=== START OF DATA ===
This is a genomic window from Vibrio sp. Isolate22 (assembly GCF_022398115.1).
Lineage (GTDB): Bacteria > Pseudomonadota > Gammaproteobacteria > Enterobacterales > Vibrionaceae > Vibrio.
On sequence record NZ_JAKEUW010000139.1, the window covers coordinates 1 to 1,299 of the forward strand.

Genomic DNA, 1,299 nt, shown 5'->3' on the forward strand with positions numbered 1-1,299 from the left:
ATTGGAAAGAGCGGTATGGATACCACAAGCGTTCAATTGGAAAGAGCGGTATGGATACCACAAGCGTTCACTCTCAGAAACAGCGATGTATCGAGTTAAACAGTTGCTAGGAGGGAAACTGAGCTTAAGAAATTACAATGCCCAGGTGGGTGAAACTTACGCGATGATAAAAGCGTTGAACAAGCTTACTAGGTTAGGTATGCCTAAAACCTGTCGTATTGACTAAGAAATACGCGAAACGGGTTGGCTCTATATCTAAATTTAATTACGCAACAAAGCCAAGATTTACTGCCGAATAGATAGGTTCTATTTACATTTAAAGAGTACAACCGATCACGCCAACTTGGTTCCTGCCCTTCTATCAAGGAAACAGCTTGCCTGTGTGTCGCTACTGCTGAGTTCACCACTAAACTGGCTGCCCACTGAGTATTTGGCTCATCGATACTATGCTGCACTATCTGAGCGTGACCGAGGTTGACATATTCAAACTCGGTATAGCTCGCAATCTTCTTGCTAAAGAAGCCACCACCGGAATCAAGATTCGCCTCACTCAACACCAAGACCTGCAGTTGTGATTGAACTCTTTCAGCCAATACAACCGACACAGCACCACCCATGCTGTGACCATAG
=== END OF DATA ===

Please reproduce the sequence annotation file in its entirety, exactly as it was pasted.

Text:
This is a genomic window from Vibrio sp. Isolate22 (assembly GCF_022398115.1).
Lineage (GTDB): Bacteria > Pseudomonadota > Gammaproteobacteria > Enterobacterales > Vibrionaceae > Vibrio.
On sequence record NZ_JAKEUW010000139.1, the window covers coordinates 1 to 1,299 of the forward strand.

Genomic DNA, 1,299 nt, shown 5'->3' on the forward strand with positions numbered 1-1,299 from the left:
ATTGGAAAGAGCGGTATGGATACCACAAGCGTTCAATTGGAAAGAGCGGTATGGATACCACAAGCGTTCACTCTCAGAAACAGCGATGTATCGAGTTAAACAGTTGCTAGGAGGGAAACTGAGCTTAAGAAATTACAATGCCCAGGTGGGTGAAACTTACGCGATGATAAAAGCGTTGAACAAGCTTACTAGGTTAGGTATGCCTAAAACCTGTCGTATTGACTAAGAAATACGCGAAACGGGTTGGCTCTATATCTAAATTTAATTACGCAACAAAGCCAAGATTTACTGCCGAATAGATAGGTTCTATTTACATTTAAAGAGTACAACCGATCACGCCAACTTGGTTCCTGCCCTTCTATCAAGGAAACAGCTTGCCTGTGTGTCGCTACTGCTGAGTTCACCACTAAACTGGCTGCCCACTGAGTATTTGGCTCATCGATACTATGCTGCACTATCTGAGCGTGACCGAGGTTGACATATTCAAACTCGGTATAGCTCGCAATCTTCTTGCTAAAGAAGCCACCACCGGAATCAAGATTCGCCTCACTCAACACCAAGACCTGCAGTTGTGATTGAACTCTTTCAGCCAATACAACCGACACAGCACCACCCATGCTGTGACCATAG